posted on 2/2010 By:
For those who think the culminated sound of Kreator and Obscura, with the shrill vocals, bass presence and progressive madness of Persefone's Truth Inside the Shades album might be worthwhile – read on. For those who think the culminated sound of the Led Zeppelin bassist, a ginger twat from Queens of the Stone Age and Dave BLOODY Grohl might be worthwhile – fuck off.
Clearly operating under the influence of a lot of old thrash, without the chronological luxury of getting away with obvious riffs and patterns, Vektor are an astonishing foursome who make an hour and eight minutes of corner-to-corner progressive thrash metal look as easy as ABC – or AC/DC.
When it comes to pulling their own weight, there is not one member of the band who is tugging anything less than a musically talented and dedicated Caucasian male – particularly Blake Anderson, whose drumming is on the fucking mark, composed and controlled, expressive and brave. Frank Chin's bass dictates the weight and width of any given section, exploring the lengths and breadths of his instrument's neck and its relation to the six-stringed riffage rabidly provided by the two Freidman-haired guitar whizzes Erik Nelson and David Disanto. But it's the blistering, yet blistered guitar leads and Disanto's light-headed inhaled screams that really convey the Black Future theme of a broken world destroyed by man that arguably justified their self-imposed “sci-fi thrash” label.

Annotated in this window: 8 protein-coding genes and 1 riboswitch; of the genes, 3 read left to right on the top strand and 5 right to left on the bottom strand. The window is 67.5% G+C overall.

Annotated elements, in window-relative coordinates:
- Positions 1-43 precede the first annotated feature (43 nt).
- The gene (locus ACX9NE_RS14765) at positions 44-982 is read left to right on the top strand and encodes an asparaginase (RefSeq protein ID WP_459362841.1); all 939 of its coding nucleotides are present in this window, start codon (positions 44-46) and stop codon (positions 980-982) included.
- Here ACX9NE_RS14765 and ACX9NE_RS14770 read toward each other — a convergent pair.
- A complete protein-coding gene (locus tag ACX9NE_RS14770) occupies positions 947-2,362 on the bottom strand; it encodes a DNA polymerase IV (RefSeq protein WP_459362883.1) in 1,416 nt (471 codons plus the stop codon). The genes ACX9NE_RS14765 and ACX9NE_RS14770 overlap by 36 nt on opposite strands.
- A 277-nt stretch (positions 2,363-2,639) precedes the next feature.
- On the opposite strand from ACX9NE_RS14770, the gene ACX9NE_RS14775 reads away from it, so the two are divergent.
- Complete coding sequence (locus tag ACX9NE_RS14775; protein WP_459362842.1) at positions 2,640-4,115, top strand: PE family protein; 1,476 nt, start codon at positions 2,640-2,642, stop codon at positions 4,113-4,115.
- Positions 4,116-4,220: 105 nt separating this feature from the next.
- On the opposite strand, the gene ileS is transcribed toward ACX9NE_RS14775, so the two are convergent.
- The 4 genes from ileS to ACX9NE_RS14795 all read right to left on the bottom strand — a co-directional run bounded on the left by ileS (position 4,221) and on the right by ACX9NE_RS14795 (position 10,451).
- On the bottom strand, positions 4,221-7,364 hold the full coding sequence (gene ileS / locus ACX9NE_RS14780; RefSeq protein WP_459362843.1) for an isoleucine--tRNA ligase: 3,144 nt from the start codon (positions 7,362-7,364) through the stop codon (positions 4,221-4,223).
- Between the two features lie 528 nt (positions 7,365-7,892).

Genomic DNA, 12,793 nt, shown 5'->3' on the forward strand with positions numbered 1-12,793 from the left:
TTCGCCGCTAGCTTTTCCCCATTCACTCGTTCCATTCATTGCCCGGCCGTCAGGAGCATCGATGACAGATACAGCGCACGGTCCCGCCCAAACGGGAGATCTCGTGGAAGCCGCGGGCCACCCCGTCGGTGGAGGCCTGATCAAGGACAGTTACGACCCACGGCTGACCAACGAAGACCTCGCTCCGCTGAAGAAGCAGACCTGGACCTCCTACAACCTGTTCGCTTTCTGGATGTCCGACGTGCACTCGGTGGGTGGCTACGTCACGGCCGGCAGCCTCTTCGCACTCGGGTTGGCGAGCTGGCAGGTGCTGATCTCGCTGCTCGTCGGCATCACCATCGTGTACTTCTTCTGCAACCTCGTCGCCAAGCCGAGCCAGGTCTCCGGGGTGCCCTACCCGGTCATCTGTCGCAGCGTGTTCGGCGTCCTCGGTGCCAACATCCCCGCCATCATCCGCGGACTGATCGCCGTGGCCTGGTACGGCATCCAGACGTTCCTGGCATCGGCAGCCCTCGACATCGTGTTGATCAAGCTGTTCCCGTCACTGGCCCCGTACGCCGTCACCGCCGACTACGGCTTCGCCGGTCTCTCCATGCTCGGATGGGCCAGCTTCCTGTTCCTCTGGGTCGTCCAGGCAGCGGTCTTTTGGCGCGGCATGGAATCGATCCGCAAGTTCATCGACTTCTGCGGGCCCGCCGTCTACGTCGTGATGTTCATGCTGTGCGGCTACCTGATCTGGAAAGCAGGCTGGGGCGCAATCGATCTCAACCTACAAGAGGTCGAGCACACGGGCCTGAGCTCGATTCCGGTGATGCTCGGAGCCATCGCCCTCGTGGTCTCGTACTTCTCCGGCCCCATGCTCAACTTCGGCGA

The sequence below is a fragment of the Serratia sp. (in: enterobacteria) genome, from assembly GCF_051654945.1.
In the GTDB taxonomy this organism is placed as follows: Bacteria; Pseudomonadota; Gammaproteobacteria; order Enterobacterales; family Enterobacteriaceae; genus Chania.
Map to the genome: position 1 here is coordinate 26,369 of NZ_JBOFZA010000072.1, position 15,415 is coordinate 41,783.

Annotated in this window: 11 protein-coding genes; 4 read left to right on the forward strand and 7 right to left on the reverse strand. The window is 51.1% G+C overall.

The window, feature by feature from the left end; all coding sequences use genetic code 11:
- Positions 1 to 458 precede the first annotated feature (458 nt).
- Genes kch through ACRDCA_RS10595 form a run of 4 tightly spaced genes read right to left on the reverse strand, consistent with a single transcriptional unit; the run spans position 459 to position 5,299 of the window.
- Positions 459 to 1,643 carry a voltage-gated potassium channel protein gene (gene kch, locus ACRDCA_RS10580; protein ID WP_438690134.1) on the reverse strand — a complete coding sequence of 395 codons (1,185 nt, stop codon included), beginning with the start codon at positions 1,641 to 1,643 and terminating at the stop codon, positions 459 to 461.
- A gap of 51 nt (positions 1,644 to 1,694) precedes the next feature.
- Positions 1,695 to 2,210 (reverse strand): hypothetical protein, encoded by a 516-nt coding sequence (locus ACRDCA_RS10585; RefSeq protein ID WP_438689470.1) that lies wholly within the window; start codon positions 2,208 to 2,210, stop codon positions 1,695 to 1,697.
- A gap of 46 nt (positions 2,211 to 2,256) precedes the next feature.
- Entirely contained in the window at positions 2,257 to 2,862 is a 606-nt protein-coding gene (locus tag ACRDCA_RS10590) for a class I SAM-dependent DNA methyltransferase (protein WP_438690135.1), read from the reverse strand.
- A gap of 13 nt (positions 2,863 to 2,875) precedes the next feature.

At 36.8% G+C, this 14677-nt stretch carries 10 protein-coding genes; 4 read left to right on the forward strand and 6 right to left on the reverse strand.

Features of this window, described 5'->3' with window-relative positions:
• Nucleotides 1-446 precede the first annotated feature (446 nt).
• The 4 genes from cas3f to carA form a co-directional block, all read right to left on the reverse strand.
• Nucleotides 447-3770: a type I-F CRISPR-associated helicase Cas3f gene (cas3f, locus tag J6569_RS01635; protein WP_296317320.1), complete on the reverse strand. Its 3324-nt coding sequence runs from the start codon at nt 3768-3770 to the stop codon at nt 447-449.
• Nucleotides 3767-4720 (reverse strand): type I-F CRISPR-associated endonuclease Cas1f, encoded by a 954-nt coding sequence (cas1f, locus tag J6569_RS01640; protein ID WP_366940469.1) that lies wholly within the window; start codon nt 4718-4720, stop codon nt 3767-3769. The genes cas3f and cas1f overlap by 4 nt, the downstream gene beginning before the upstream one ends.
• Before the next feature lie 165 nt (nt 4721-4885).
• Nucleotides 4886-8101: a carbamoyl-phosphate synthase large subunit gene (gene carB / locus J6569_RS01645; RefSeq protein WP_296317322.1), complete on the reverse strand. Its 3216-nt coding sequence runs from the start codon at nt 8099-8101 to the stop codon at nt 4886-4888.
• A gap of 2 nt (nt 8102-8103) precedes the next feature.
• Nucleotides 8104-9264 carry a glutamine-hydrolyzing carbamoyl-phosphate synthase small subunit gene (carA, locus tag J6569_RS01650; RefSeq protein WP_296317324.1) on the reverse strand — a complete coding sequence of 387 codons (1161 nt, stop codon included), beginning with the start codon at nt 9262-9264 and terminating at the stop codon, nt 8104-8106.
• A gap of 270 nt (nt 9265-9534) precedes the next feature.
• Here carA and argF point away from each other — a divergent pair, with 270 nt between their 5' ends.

Whilst dissecting a Vektor track is about as futile as they'd have us know the fate of our world is, it's important to transmit that when the thrash takes over, it chops about as fast as man can chop and anything between that is an unpredictable assortment of paced-paranoia, guitar lessons and military Megadeth chord divisions.
Despite that, “Deoxyribonucleic Acid” does stand out as a particularly well conceived and thoughtful example, summing up the Vektor elements of technical guitar passages and untrackable structure, traveled by die-hard thrash and interspersed with slower mortal riffs, that strongly reflect the theme of the album.
There is no lack of inspiration or ideas coming from Vektor, and their style and execution has a future that is anything but black.
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